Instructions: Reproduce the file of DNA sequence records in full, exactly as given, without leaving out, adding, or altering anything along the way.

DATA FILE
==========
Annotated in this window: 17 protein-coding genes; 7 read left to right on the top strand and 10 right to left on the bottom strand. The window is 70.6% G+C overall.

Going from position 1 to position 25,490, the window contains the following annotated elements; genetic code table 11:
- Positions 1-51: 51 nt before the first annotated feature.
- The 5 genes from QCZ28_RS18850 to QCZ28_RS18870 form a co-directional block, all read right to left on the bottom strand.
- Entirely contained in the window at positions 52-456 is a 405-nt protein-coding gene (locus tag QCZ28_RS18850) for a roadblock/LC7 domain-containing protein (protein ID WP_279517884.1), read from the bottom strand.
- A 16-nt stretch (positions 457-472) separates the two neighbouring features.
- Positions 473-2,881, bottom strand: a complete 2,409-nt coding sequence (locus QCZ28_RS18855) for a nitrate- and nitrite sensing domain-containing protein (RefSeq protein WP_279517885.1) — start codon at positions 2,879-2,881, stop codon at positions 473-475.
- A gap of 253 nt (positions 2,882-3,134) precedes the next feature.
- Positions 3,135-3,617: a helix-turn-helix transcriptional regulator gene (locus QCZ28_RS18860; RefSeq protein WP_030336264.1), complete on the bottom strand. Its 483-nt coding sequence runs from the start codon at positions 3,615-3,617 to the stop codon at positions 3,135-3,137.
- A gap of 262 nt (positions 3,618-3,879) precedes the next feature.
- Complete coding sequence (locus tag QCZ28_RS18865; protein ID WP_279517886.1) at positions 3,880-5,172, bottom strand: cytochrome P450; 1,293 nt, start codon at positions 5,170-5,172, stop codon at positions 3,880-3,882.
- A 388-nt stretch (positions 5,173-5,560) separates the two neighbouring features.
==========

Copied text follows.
Annotated in this window: 17 protein-coding genes; 7 read left to right on the top strand and 10 right to left on the bottom strand. The window is 70.6% G+C overall.

Going from position 1 to position 25,490, the window contains the following annotated elements; genetic code table 11:
- Positions 1-51: 51 nt before the first annotated feature.
- The 5 genes from QCZ28_RS18850 to QCZ28_RS18870 form a co-directional block, all read right to left on the bottom strand.
- Entirely contained in the window at positions 52-456 is a 405-nt protein-coding gene (locus tag QCZ28_RS18850) for a roadblock/LC7 domain-containing protein (protein ID WP_279517884.1), read from the bottom strand.
- A 16-nt stretch (positions 457-472) separates the two neighbouring features.
- Positions 473-2,881, bottom strand: a complete 2,409-nt coding sequence (locus QCZ28_RS18855) for a nitrate- and nitrite sensing domain-containing protein (RefSeq protein WP_279517885.1) — start codon at positions 2,879-2,881, stop codon at positions 473-475.
- A gap of 253 nt (positions 2,882-3,134) precedes the next feature.
- Positions 3,135-3,617: a helix-turn-helix transcriptional regulator gene (locus QCZ28_RS18860; RefSeq protein WP_030336264.1), complete on the bottom strand. Its 483-nt coding sequence runs from the start codon at positions 3,615-3,617 to the stop codon at positions 3,135-3,137.
- A gap of 262 nt (positions 3,618-3,879) precedes the next feature.
- Complete coding sequence (locus tag QCZ28_RS18865; protein ID WP_279517886.1) at positions 3,880-5,172, bottom strand: cytochrome P450; 1,293 nt, start codon at positions 5,170-5,172, stop codon at positions 3,880-3,882.
- A 388-nt stretch (positions 5,173-5,560) separates the two neighbouring features.